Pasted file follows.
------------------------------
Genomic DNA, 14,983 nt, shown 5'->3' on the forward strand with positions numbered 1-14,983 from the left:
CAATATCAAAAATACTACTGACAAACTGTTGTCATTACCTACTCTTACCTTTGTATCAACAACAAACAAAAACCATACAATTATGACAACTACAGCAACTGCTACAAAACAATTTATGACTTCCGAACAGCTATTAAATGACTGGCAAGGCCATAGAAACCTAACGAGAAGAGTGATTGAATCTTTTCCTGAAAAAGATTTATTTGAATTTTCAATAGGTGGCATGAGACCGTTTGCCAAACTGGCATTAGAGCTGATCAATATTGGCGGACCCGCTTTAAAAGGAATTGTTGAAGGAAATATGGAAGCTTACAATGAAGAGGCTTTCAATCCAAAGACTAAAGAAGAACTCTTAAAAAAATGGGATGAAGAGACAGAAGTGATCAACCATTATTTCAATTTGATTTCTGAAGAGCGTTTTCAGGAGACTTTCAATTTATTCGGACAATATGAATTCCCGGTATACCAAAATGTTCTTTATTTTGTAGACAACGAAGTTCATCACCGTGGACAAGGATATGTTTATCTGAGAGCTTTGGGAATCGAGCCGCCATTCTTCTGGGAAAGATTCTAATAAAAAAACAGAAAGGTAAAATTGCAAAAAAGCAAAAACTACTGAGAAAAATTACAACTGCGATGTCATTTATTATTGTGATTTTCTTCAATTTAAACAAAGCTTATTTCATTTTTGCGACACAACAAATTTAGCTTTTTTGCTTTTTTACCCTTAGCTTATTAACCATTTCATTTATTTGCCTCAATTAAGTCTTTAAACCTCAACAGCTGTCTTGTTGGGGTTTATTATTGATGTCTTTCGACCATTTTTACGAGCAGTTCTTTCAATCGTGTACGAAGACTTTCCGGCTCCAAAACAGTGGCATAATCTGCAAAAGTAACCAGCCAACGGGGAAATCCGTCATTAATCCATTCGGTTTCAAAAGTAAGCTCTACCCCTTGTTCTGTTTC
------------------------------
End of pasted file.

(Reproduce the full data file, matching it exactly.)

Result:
Genomic DNA, 14,983 nt, shown 5'->3' on the forward strand with positions numbered 1-14,983 from the left:
CAATATCAAAAATACTACTGACAAACTGTTGTCATTACCTACTCTTACCTTTGTATCAACAACAAACAAAAACCATACAATTATGACAACTACAGCAACTGCTACAAAACAATTTATGACTTCCGAACAGCTATTAAATGACTGGCAAGGCCATAGAAACCTAACGAGAAGAGTGATTGAATCTTTTCCTGAAAAAGATTTATTTGAATTTTCAATAGGTGGCATGAGACCGTTTGCCAAACTGGCATTAGAGCTGATCAATATTGGCGGACCCGCTTTAAAAGGAATTGTTGAAGGAAATATGGAAGCTTACAATGAAGAGGCTTTCAATCCAAAGACTAAAGAAGAACTCTTAAAAAAATGGGATGAAGAGACAGAAGTGATCAACCATTATTTCAATTTGATTTCTGAAGAGCGTTTTCAGGAGACTTTCAATTTATTCGGACAATATGAATTCCCGGTATACCAAAATGTTCTTTATTTTGTAGACAACGAAGTTCATCACCGTGGACAAGGATATGTTTATCTGAGAGCTTTGGGAATCGAGCCGCCATTCTTCTGGGAAAGATTCTAATAAAAAAACAGAAAGGTAAAATTGCAAAAAAGCAAAAACTACTGAGAAAAATTACAACTGCGATGTCATTTATTATTGTGATTTTCTTCAATTTAAACAAAGCTTATTTCATTTTTGCGACACAACAAATTTAGCTTTTTTGCTTTTTTACCCTTAGCTTATTAACCATTTCATTTATTTGCCTCAATTAAGTCTTTAAACCTCAACAGCTGTCTTGTTGGGGTTTATTATTGATGTCTTTCGACCATTTTTACGAGCAGTTCTTTCAATCGTGTACGAAGACTTTCCGGCTCCAAAACAGTGGCATAATCTGCAAAAGTAACCAGCCAACGGGGAAATCCGTCATTAATCCATTCGGTTTCAAAAGTAAGCTCTACCCCTTGTTCTGTTTC